The North Texas Municipal Water District (NTMWD) and its 13 member cities, including the City of Garland, officially launched a fresh approach to how wholesale water costs will be structured going forward. This new method will encourage water conservation and ensure that all member cities pay uniformly for actual water usage, while still supporting infrastructure improvements and growth for future generations.
The previous NTMWD contract specified that each member city would be charged for water based on the year of its highest ever consumption. That method, commonly referred to as “take or pay,” resulted in Garland paying for water it didn’t use. Garland’s highest year of consumption was 2006, before conservation measures were common practice. Since implementing conservation, Garland has paid for about 20% more water each year than we actually use.
During the last 20 years, the region has increasingly recognized the need for ongoing water conservation, which “take or pay” penalizes. In fact, Garland residents use about half the gallons per capita per day than the state goal requires. In 2016, the cities of Garland, Mesquite, Plano and Richardson came together to request the assistance of the state’s Public Utility Commission (PUC) in creating a more equitable structure that allows ratepayers in all cities to benefit from their efforts to conserve water. An estimated 60% of all NTMWD ratepayers reside in those four cities.
During the past four years of discussion and negotiation, each of the member cities had to make compromises in order to reach an agreement that would be suitable for all 13. In order to change this methodology, all 13 member cities of the NTMWD had to unanimously agree. The new agreement and change in methodology was officially signed Thursday, Oct. 29, 2020.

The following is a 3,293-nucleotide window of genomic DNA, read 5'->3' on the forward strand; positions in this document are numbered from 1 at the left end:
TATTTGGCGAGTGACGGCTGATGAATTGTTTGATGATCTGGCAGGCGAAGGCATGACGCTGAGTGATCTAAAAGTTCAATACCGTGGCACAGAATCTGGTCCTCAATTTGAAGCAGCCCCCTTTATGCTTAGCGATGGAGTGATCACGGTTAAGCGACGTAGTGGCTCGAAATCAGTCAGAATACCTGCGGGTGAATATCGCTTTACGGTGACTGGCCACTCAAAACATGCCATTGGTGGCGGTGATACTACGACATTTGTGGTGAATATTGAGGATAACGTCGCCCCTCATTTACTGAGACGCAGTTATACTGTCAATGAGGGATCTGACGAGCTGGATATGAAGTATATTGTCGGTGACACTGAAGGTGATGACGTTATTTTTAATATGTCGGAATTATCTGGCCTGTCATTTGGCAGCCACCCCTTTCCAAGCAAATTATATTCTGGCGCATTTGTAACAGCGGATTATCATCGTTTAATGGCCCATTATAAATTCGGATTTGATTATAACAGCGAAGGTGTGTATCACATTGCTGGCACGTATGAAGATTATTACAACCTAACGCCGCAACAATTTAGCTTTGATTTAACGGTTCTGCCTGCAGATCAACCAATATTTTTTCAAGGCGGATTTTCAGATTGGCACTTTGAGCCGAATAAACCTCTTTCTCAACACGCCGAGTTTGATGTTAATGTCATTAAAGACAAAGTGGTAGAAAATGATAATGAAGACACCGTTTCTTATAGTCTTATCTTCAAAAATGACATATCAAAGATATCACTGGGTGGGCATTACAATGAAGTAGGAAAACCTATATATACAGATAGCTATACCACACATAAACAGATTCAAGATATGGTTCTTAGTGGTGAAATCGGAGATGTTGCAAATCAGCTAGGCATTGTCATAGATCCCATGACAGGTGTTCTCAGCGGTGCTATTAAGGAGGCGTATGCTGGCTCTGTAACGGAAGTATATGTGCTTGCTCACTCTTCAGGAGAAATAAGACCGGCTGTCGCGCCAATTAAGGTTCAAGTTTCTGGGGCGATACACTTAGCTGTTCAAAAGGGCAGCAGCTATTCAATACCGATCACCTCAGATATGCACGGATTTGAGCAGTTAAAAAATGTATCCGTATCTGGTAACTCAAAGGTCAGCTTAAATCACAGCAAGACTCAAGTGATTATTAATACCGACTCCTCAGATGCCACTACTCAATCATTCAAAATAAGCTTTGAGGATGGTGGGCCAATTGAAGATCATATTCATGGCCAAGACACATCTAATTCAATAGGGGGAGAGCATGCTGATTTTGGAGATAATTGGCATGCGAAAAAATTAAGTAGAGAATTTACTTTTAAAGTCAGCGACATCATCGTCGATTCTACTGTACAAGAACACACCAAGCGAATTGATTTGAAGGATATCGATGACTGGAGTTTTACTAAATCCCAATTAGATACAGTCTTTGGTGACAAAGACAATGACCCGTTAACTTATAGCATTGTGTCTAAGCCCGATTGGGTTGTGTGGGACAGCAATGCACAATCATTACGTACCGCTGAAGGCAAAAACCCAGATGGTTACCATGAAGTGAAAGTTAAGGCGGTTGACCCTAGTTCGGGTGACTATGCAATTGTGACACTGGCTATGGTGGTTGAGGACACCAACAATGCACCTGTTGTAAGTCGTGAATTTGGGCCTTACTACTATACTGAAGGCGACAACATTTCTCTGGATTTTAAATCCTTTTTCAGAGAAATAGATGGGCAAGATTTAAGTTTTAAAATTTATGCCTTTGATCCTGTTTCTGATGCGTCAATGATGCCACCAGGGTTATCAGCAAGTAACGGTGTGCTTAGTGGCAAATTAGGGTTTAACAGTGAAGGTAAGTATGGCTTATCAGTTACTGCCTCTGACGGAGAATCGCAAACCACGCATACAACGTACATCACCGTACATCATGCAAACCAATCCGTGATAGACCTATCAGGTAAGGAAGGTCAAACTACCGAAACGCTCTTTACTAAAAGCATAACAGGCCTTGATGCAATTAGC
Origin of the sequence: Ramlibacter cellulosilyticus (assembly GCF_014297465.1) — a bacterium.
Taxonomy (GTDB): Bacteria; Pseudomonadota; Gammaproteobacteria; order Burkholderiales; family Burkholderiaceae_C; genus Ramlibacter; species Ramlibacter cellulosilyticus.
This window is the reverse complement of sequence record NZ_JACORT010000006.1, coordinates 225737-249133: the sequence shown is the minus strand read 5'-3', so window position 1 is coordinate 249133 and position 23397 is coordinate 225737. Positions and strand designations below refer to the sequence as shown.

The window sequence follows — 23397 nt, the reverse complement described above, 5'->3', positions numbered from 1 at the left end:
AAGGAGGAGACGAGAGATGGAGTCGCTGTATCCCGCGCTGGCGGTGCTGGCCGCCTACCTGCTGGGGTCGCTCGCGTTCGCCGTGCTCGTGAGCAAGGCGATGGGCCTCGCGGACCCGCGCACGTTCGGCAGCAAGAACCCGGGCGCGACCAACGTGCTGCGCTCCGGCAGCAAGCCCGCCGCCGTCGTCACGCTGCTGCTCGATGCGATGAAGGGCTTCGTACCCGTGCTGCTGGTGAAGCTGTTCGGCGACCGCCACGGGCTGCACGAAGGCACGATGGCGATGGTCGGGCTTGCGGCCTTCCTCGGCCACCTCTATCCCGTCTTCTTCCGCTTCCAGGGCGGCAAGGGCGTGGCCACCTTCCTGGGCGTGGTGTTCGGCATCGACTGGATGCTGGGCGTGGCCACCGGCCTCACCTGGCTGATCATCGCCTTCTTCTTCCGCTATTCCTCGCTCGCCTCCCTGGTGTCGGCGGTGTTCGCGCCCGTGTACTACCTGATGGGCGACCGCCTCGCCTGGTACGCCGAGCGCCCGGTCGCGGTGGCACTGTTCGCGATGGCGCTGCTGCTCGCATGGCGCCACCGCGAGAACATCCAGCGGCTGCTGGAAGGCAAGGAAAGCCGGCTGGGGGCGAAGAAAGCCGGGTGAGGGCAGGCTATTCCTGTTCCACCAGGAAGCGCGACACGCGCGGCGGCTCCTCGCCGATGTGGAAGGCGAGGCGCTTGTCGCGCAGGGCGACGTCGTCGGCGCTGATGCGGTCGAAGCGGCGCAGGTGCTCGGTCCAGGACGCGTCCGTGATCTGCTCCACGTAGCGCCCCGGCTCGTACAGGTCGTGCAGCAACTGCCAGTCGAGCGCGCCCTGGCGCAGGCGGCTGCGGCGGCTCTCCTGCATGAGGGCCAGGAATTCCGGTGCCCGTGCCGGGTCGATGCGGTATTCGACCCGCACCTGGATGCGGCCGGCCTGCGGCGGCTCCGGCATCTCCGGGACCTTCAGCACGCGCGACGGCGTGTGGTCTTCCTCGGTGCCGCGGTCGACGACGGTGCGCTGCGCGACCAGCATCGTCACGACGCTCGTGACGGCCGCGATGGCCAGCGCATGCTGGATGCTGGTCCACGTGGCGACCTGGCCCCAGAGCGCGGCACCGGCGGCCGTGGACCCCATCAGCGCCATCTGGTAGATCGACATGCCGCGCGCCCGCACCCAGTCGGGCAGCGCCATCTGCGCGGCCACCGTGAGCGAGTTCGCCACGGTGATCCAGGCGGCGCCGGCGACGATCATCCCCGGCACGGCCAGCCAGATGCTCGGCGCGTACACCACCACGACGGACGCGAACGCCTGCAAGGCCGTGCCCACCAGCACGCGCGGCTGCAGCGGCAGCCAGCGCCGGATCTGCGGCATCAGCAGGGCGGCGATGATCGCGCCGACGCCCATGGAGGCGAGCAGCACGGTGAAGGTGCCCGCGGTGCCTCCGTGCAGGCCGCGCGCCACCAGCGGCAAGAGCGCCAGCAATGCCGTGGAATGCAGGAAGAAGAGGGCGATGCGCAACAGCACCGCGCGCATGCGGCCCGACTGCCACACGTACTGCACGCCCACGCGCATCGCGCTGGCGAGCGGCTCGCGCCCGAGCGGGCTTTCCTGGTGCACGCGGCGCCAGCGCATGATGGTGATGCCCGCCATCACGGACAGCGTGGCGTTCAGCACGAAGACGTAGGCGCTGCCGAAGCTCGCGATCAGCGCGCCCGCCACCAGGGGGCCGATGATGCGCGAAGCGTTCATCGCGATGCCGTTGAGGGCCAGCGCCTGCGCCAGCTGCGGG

The new approach will result in rates for member cities based on a five-year moving average of actual consumption, which is consistent with industry standards across the nation. In order to get approval from all the member cities, and avoid sharp rate increases for nine of them, a 13-year phase-in of the new methodology was critical for unanimous agreement. During that phase-in period, Garland will save an estimated $9 million in wholesale water costs with most of those savings materializing in the last five years.
“This is an important new era for North Texas water customers that will allow each of us to exercise responsible conservation measures, better align costs with usage as well as benefit future generations,” said Garland Mayor Scott LeMay. “I’m grateful to our fellow member cities and to the NTMWD for their willingness to compromise for the sake of the entire region.”
Mayor LeMay stressed that the new methodology is being phased-in and will keep water rates more steady in the future. “While rates won’t immediately drop as we begin paying under the new methodology, we will see cost savings going forward. In the long run, each of us will save money while also ensuring that we have a robust water system for the future.”
Representatives from all 13 member cities and the NTMWD took part in an official announcement and signing ceremony.